FAQ: When Google is not your friend

Google's vast database of its users' searches is a gold mine for police and curious divorce attorneys. It's just a matter of time.

Google's recent legal spat with the U.S. Department of Justice highlights not only what information search engines record about us but also the shortcomings in a federal law that's supposed to protect online privacy.

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It's only a matter of time before other attorneys realize that a person's entire search history is available for the asking, and the subpoenas begin to fly. This could happen in civil lawsuits or criminal prosecutions.

That type of fishing expedition is not legally permitted for Web mail providers. But because search engines are not fully shielded by the 1986 Electronic Communications Privacy Act--concocted back in the era of CompuServe and bulletin board systems--their users don't enjoy the same level of privacy.

"Back then, providers were very different animals than they are now," says Paul Ohm, a former Justice Department attorney who teaches computer crime law at the University of Colorado at Boulder.

Two solutions are simple to describe, but not likely to happen. First, search engines could voluntarily--or be required by law to--delete search histories after a few months unless the customer objects. Second, federal law could be amended to make it clear that search engines, which serve as a window to the Internet, are fully protected.

CNET News.com has surveyed Google, Microsoft, Yahoo and AOL to find out their privacy practices, and assembled these answers to frequently asked questions.

Q: Does Google collect and record people's search terms whether they're logged in or not?
Yes. Google confirmed this week that it keeps and collates these results, which means the company can be forced to divulge them under court order. Whether Google does anything else with them is another issue.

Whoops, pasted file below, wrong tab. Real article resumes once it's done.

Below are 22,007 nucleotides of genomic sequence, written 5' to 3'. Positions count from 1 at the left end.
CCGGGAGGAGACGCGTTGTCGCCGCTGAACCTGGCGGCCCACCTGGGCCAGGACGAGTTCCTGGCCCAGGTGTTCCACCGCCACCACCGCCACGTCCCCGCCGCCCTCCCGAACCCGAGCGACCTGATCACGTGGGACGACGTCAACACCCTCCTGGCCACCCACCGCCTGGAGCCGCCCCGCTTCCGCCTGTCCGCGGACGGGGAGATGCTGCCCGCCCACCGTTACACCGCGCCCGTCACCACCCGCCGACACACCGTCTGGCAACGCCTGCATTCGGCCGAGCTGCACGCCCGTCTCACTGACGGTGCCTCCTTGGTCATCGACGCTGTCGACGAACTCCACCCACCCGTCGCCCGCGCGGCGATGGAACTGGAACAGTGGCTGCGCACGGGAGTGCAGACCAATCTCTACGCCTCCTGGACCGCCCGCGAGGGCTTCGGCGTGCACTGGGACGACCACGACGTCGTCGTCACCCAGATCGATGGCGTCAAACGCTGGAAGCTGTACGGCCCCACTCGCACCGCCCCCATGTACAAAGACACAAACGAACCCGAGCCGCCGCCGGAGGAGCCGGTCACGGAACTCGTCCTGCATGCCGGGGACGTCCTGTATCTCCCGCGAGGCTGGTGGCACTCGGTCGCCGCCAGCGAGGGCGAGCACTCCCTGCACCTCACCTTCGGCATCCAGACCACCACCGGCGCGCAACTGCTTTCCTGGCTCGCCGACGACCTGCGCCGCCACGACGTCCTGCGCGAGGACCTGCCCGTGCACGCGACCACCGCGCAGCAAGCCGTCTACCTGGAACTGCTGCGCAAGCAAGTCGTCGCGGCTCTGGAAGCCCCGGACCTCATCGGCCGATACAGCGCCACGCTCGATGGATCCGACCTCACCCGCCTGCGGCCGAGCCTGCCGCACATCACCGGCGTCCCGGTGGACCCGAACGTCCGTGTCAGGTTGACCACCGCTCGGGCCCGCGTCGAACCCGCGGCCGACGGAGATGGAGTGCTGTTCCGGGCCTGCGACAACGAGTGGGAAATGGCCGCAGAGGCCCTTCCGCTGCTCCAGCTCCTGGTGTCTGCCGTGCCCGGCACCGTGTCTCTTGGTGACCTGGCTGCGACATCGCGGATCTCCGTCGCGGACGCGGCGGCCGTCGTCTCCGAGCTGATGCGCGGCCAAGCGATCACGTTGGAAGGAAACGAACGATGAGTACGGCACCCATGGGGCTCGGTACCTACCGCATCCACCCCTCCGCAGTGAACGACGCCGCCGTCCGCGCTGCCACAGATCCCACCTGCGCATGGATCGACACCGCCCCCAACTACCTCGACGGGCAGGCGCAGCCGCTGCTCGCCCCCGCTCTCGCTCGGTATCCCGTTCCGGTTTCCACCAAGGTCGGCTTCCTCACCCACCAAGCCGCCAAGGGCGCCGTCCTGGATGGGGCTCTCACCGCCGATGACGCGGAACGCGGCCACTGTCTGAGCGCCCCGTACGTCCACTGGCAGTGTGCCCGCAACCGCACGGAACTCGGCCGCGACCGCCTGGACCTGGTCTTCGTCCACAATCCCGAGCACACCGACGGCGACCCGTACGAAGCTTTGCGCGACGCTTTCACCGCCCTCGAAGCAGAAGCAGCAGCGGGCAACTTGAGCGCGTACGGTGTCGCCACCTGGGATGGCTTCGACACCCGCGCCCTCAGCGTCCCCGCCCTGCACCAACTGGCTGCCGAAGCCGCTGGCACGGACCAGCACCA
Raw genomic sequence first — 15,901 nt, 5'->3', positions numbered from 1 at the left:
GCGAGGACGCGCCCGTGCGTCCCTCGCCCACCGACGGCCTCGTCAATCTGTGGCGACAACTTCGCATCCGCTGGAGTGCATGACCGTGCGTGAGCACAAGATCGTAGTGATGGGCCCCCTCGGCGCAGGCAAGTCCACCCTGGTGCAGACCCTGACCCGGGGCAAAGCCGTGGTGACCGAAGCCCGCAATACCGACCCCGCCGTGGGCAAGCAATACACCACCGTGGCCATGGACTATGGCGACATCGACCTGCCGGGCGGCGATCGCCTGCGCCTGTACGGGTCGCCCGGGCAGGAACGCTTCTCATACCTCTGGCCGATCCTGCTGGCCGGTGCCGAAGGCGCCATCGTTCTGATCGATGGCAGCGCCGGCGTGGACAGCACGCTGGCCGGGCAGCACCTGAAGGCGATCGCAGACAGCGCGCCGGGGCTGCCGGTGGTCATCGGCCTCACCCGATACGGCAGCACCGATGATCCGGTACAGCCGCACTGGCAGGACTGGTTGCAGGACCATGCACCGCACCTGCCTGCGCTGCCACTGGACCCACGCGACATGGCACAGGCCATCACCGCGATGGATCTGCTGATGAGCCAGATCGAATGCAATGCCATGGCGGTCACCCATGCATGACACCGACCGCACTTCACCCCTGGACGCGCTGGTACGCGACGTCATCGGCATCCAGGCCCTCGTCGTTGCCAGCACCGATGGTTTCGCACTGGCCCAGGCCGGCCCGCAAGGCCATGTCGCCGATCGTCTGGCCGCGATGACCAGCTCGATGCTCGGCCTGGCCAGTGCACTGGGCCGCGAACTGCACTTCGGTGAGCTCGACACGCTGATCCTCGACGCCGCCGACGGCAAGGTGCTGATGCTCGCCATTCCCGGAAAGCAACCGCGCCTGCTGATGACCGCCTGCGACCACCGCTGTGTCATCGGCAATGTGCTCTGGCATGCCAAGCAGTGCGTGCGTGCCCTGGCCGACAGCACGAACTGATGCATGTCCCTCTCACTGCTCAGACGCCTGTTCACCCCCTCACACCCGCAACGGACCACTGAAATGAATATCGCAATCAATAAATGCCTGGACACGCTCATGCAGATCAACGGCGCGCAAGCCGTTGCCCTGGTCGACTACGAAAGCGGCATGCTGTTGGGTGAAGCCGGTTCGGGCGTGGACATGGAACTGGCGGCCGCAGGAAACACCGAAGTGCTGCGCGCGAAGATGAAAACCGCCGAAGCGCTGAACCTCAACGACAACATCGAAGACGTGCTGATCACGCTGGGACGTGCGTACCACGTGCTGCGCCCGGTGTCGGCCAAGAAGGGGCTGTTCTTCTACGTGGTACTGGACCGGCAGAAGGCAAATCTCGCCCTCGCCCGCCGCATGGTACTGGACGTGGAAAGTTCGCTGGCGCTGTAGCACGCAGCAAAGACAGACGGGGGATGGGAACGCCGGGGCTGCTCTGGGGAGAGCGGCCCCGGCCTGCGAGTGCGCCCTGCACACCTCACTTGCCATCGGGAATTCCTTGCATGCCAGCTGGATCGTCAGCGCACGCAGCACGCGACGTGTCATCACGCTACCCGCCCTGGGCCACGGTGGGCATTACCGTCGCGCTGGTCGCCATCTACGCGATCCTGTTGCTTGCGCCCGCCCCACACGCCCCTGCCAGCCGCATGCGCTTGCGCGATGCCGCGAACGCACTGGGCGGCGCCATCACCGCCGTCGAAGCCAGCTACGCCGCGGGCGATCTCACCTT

Given the Department of Justice's recent subpoena to Google, it's likely the police or even lawyers in civil cases--divorce attorneys, employers in severance disputes--eventually will demand that Google, Microsoft, Yahoo, AOL, and other search engines cough up users' search histories.

Q: Has this happened before?
Almost. A North Carolina man was found guilty of murder in November in part because he Googled the words "neck," "snap," "break" and "hold" before his wife was killed. But those search terms were found on Robert Petrick's computer, not obtained from Google directly.

Also, attorneys have already begun introducing searches conducted on Google, Yahoo and AltaVista as evidence.

Q: When I use search engines, I type in a lot of search terms I consider private. What does this mean?
We go into all the details below. But the short answer is that when private companies collect reams of data all the time on nearly every American, and the government and curious attorneys can get to that with few obstacles, this becomes a problem. Search engines provide a look into people's personal lives, and privacy awareness has not kept pace.

Q: Aren't there any privacy laws that protect us?
Not really. There is a federal law called the Electronic Communications Privacy Act. But it was enacted in 1986, long before politicians knew about the Internet, and the wording doesn't prevent police and attorneys from targeting search engines.

Politicians wrote that law in a way that is technology-specific--one key part revolves around the meaning of the pre-Internet term "processing services"--instead of adopting a more flexible approach that would grow with technology. Some states may have laws that are more applicable.

Q: Why does Google store that information about me, anyway?
No law requires Google to delete it, and there are some business justifications for keeping it.

For instance, keeping detailed records can help in identifying click fraud (faking clicks on Web ads to drive up a rival's cost), and in optimizing search results for different geographic areas. Compiling a user profile can aid in tailoring search results in products like Google Personalized Search. Also, disk storage is cheap, and engineers tend to prefer to keep data rather than delete it.

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